Nov 302015

by Mark Vogel


Surely better not to know.

how many there could be,

how often puny humans lived wrong

in patterns now documented by academics—

like when ancestors herded mammoths

over the cliff, until none were left.

Or gleefully slaughtered enough passenger pigeons

to feed the world, until they were gone,

no chirp remaining—nothing but

the Smithsonian stuffed stare.

How often the misguided circular

killing/eating/fucking excess established,

beyond individual/communal free will,

how a dance or shuffle could end

with no planned goal, no epiphany—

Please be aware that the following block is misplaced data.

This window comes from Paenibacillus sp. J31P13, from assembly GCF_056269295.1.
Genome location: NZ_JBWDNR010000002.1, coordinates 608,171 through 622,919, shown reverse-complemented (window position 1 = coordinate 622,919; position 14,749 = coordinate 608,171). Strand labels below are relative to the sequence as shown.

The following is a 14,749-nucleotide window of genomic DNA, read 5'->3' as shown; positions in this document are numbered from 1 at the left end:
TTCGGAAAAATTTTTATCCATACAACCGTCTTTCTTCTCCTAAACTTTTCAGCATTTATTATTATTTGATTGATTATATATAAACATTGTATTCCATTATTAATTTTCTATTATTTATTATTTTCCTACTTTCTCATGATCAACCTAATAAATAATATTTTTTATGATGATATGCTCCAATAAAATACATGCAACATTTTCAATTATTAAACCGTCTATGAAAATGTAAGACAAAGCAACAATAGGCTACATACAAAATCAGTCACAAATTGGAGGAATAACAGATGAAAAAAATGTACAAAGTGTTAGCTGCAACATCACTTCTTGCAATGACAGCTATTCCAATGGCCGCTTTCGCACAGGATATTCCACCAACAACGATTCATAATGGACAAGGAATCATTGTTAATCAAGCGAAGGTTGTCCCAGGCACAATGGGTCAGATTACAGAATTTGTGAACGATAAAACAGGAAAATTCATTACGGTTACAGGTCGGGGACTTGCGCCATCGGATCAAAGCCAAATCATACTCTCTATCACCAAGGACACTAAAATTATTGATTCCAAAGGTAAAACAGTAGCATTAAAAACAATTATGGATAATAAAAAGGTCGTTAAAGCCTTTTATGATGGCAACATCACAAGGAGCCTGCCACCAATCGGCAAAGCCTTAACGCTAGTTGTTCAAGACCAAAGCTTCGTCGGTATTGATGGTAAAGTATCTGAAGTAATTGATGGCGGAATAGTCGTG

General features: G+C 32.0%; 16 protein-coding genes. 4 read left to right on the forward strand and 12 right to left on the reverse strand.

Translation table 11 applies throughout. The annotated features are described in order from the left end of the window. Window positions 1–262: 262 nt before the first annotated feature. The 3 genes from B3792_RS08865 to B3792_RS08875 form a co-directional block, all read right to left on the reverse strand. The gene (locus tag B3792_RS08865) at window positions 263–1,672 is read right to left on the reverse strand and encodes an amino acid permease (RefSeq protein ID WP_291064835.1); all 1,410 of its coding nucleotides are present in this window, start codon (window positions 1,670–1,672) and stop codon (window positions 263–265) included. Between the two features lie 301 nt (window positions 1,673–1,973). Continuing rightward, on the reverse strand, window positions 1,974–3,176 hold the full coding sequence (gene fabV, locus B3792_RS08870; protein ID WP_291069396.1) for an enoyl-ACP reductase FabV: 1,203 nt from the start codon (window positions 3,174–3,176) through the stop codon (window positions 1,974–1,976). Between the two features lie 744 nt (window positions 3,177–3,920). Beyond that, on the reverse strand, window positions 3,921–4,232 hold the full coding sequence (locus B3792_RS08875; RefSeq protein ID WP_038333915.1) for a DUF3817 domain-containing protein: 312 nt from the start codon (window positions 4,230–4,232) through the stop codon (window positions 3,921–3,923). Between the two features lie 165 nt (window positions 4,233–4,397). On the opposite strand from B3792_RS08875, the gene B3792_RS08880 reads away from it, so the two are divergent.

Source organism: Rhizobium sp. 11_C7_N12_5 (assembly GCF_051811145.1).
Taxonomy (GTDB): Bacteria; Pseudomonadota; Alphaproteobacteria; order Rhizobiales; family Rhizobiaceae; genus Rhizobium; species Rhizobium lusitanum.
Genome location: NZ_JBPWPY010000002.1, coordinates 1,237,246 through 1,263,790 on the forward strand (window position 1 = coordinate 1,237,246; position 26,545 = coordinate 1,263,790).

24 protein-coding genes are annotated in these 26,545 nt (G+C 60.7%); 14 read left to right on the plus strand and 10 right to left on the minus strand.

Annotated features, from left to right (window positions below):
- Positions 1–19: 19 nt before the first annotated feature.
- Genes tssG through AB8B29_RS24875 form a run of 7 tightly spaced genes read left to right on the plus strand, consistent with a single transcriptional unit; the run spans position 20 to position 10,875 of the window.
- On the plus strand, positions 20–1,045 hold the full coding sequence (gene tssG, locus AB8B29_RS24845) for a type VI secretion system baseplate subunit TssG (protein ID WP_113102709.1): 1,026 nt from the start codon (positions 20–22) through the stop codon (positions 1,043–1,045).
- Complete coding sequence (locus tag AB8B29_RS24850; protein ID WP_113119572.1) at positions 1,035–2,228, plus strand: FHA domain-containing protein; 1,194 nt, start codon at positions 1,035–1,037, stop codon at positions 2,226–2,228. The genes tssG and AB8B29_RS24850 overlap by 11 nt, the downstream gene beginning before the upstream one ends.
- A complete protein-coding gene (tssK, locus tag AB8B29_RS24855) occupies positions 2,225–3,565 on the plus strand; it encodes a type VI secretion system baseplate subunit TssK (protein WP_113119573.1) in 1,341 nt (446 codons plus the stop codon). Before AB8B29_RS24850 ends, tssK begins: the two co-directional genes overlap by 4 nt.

Amen blue fin tuna delicacy until

every big one is caught.  How often

a culture can bubble in oblivion,

like the decades in exotic drinking desire,

ancient addictions like a rhythm

as the boring destructive norm.

Tiring how seldom the glossy textbook

reminds us how bad we can be,

a thousand times unlearning language,

blinking through wisdom, smiling as

we wound.  How often we have stumbled

toward pared death, believing any movement

is progress beyond, though the ground

opens for miles, and Mother shrinks into herself,

and beyond us a thousand clones

blithely drive cars toward family extinction, 

into new/old colors so neon bright,

labeled as frontier.  Like yesterday

when the land was gaudy and too bald,

and we posted the scene wading in

the same flowing wild muddy rivers,

polluted with our own waste.  It seems

inevitable someday we will forget

how to laugh.